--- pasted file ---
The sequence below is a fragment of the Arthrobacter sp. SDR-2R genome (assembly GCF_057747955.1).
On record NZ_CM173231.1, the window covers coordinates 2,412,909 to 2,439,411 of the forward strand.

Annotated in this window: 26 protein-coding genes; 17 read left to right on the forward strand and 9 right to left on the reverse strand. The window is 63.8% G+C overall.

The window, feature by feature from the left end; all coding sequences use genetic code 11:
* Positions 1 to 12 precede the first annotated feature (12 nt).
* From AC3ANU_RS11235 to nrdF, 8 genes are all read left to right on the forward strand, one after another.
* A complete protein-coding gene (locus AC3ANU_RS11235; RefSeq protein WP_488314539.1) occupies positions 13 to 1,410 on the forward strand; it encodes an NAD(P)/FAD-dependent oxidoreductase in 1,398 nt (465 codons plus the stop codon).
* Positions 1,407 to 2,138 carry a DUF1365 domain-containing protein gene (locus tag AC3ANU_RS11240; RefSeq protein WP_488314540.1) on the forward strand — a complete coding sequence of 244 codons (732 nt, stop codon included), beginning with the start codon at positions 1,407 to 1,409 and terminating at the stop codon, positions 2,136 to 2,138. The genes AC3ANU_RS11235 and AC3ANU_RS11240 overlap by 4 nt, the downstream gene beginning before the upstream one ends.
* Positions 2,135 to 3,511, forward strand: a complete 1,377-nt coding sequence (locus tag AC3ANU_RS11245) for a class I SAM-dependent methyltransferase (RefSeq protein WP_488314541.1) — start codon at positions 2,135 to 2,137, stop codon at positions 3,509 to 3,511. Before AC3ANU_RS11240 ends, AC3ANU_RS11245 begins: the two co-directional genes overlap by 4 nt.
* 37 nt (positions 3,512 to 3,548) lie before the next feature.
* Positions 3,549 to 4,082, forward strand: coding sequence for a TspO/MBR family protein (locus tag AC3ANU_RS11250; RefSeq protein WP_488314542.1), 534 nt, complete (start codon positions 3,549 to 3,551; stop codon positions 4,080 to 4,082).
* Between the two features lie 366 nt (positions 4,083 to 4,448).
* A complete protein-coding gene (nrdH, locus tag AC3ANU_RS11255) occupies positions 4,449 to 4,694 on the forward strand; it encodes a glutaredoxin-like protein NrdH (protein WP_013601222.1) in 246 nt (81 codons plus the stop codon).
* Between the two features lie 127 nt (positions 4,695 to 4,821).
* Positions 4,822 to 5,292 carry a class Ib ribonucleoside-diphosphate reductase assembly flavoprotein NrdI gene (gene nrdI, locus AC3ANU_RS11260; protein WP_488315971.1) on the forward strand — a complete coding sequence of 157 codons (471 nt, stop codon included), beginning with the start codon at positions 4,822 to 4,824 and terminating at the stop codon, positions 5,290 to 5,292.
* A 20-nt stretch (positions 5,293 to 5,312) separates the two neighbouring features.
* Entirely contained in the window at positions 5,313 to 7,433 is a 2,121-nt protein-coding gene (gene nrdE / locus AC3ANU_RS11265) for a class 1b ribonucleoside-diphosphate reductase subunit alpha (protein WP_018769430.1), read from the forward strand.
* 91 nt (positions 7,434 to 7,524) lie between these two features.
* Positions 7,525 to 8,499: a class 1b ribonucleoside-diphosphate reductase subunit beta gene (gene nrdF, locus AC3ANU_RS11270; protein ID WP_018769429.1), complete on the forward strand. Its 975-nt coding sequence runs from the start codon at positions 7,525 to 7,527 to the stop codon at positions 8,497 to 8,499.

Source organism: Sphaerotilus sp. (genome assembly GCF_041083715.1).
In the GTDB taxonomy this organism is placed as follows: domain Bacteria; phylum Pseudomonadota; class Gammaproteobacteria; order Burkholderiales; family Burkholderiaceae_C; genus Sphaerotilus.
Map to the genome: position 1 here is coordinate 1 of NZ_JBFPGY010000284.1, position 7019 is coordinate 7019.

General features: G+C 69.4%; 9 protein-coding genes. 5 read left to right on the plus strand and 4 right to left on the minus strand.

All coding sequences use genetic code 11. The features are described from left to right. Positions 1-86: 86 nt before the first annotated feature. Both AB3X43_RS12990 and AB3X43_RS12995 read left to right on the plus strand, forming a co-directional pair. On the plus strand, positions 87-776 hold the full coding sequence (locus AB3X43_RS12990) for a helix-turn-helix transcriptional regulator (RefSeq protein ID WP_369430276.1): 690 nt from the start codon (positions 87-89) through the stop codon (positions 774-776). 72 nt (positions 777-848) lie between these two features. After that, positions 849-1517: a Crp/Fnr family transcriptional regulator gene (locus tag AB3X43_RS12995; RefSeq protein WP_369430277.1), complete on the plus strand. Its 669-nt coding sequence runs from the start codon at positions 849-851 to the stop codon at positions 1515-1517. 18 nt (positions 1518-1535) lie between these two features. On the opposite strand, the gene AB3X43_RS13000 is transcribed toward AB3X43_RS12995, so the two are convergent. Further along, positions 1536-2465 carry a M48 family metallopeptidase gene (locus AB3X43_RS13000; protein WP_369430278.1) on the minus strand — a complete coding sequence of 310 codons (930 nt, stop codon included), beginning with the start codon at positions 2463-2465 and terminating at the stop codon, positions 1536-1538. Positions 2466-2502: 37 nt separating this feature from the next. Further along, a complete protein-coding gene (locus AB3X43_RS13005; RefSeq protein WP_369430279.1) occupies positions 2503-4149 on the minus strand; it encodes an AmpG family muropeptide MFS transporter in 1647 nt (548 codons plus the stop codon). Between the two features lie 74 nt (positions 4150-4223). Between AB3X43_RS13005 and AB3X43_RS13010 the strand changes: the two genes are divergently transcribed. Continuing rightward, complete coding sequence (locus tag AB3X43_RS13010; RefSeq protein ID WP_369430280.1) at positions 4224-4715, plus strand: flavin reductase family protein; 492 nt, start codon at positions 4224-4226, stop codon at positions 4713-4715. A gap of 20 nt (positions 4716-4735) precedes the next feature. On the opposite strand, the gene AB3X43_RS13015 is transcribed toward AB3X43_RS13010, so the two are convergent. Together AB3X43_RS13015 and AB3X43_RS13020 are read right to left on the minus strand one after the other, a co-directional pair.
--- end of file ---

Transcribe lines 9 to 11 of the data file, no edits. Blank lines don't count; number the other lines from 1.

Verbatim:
* Positions 2,135 to 3,511, forward strand: a complete 1,377-nt coding sequence (locus tag AC3ANU_RS11245) for a class I SAM-dependent methyltransferase (RefSeq protein WP_488314541.1) — start codon at positions 2,135 to 2,137, stop codon at positions 3,509 to 3,511. Before AC3ANU_RS11240 ends, AC3ANU_RS11245 begins: the two co-directional genes overlap by 4 nt.
* 37 nt (positions 3,512 to 3,548) lie before the next feature.
* Positions 3,549 to 4,082, forward strand: coding sequence for a TspO/MBR family protein (locus tag AC3ANU_RS11250; RefSeq protein WP_488314542.1), 534 nt, complete (start codon positions 3,549 to 3,551; stop codon positions 4,080 to 4,082).